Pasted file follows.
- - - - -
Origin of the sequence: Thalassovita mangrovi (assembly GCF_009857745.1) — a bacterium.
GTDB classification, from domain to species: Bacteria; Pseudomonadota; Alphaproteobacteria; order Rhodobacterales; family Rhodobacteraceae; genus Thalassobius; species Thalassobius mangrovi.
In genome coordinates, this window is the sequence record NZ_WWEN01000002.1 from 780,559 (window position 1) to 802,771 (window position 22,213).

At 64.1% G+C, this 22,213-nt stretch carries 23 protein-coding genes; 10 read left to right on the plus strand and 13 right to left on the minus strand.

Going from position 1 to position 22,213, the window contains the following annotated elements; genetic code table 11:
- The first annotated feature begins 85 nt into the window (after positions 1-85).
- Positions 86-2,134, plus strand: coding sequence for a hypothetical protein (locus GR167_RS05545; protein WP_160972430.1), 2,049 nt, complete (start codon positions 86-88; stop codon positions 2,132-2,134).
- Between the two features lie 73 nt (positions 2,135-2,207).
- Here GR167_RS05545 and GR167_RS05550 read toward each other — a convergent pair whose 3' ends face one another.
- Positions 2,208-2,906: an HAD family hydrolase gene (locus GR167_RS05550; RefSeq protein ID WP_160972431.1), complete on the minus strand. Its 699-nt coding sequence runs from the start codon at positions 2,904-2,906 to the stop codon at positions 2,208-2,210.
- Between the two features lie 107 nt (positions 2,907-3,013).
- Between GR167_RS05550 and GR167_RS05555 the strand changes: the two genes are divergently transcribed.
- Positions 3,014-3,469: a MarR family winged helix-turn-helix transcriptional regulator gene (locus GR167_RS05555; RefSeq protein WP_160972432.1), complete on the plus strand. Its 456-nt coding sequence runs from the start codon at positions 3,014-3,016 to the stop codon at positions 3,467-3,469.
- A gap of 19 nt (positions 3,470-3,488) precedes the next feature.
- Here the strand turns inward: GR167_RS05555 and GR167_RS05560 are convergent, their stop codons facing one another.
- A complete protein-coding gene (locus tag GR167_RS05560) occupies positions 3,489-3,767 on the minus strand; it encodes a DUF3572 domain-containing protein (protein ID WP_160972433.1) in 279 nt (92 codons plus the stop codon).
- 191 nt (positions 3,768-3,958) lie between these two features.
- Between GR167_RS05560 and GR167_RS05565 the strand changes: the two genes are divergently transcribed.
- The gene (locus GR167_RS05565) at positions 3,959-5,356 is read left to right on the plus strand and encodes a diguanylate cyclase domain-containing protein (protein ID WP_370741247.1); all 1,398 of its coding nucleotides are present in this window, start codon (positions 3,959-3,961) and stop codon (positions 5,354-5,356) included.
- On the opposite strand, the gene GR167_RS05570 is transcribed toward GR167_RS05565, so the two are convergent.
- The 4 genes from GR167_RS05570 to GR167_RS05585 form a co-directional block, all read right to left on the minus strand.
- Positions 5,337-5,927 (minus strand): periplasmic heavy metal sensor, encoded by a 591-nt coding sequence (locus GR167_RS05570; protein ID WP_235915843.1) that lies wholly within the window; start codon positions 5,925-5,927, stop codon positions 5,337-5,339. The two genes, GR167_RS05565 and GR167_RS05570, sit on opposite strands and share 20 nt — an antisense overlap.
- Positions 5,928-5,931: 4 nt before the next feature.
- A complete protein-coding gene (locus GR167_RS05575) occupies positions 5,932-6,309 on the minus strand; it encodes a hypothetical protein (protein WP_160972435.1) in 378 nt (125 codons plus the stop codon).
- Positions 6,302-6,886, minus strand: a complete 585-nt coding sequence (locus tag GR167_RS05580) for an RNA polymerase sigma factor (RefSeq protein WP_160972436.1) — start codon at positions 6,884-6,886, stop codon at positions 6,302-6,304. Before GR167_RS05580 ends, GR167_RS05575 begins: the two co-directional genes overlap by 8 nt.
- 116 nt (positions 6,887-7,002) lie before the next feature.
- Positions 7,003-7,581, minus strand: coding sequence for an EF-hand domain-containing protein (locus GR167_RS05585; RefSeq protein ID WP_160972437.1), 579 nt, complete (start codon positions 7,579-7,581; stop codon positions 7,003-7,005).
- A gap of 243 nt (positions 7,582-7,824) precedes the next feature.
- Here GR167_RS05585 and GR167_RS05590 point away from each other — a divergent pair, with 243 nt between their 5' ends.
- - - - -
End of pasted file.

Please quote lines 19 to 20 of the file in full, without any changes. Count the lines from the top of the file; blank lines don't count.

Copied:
- The gene (locus GR167_RS05565) at positions 3,959-5,356 is read left to right on the plus strand and encodes a diguanylate cyclase domain-containing protein (protein ID WP_370741247.1); all 1,398 of its coding nucleotides are present in this window, start codon (positions 3,959-3,961) and stop codon (positions 5,354-5,356) included.
- On the opposite strand, the gene GR167_RS05570 is transcribed toward GR167_RS05565, so the two are convergent.